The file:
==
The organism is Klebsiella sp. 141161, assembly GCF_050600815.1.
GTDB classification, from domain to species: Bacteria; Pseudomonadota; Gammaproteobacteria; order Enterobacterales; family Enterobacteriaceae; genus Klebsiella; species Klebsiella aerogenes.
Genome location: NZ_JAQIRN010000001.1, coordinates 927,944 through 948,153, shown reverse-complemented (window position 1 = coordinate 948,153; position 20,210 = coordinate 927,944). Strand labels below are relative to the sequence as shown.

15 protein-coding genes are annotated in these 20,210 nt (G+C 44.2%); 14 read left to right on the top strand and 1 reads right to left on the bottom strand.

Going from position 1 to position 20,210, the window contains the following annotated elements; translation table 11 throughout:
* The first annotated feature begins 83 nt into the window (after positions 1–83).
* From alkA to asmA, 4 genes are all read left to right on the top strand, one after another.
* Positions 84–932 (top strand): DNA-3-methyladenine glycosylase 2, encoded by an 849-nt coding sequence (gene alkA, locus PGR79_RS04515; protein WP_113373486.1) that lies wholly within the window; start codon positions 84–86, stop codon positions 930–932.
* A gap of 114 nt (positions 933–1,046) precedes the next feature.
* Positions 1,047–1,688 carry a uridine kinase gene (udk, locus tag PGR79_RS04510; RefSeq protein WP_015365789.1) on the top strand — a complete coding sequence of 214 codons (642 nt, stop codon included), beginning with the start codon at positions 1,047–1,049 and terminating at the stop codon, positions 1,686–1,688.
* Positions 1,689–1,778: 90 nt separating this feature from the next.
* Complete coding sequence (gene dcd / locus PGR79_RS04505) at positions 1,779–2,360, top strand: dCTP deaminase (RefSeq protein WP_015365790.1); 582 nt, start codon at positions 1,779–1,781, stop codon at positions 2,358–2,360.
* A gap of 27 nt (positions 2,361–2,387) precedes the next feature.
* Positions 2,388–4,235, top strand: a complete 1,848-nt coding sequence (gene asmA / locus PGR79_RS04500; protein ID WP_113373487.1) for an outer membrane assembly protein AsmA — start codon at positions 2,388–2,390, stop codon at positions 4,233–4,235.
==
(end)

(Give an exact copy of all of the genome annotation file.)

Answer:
The organism is Klebsiella sp. 141161, assembly GCF_050600815.1.
GTDB classification, from domain to species: Bacteria; Pseudomonadota; Gammaproteobacteria; order Enterobacterales; family Enterobacteriaceae; genus Klebsiella; species Klebsiella aerogenes.
Genome location: NZ_JAQIRN010000001.1, coordinates 927,944 through 948,153, shown reverse-complemented (window position 1 = coordinate 948,153; position 20,210 = coordinate 927,944). Strand labels below are relative to the sequence as shown.

15 protein-coding genes are annotated in these 20,210 nt (G+C 44.2%); 14 read left to right on the top strand and 1 reads right to left on the bottom strand.

Going from position 1 to position 20,210, the window contains the following annotated elements; translation table 11 throughout:
* The first annotated feature begins 83 nt into the window (after positions 1–83).
* From alkA to asmA, 4 genes are all read left to right on the top strand, one after another.
* Positions 84–932 (top strand): DNA-3-methyladenine glycosylase 2, encoded by an 849-nt coding sequence (gene alkA, locus PGR79_RS04515; protein WP_113373486.1) that lies wholly within the window; start codon positions 84–86, stop codon positions 930–932.
* A gap of 114 nt (positions 933–1,046) precedes the next feature.
* Positions 1,047–1,688 carry a uridine kinase gene (udk, locus tag PGR79_RS04510; RefSeq protein WP_015365789.1) on the top strand — a complete coding sequence of 214 codons (642 nt, stop codon included), beginning with the start codon at positions 1,047–1,049 and terminating at the stop codon, positions 1,686–1,688.
* Positions 1,689–1,778: 90 nt separating this feature from the next.
* Complete coding sequence (gene dcd / locus PGR79_RS04505) at positions 1,779–2,360, top strand: dCTP deaminase (RefSeq protein WP_015365790.1); 582 nt, start codon at positions 1,779–1,781, stop codon at positions 2,358–2,360.
* A gap of 27 nt (positions 2,361–2,387) precedes the next feature.
* Positions 2,388–4,235, top strand: a complete 1,848-nt coding sequence (gene asmA / locus PGR79_RS04500; protein ID WP_113373487.1) for an outer membrane assembly protein AsmA — start codon at positions 2,388–2,390, stop codon at positions 4,233–4,235.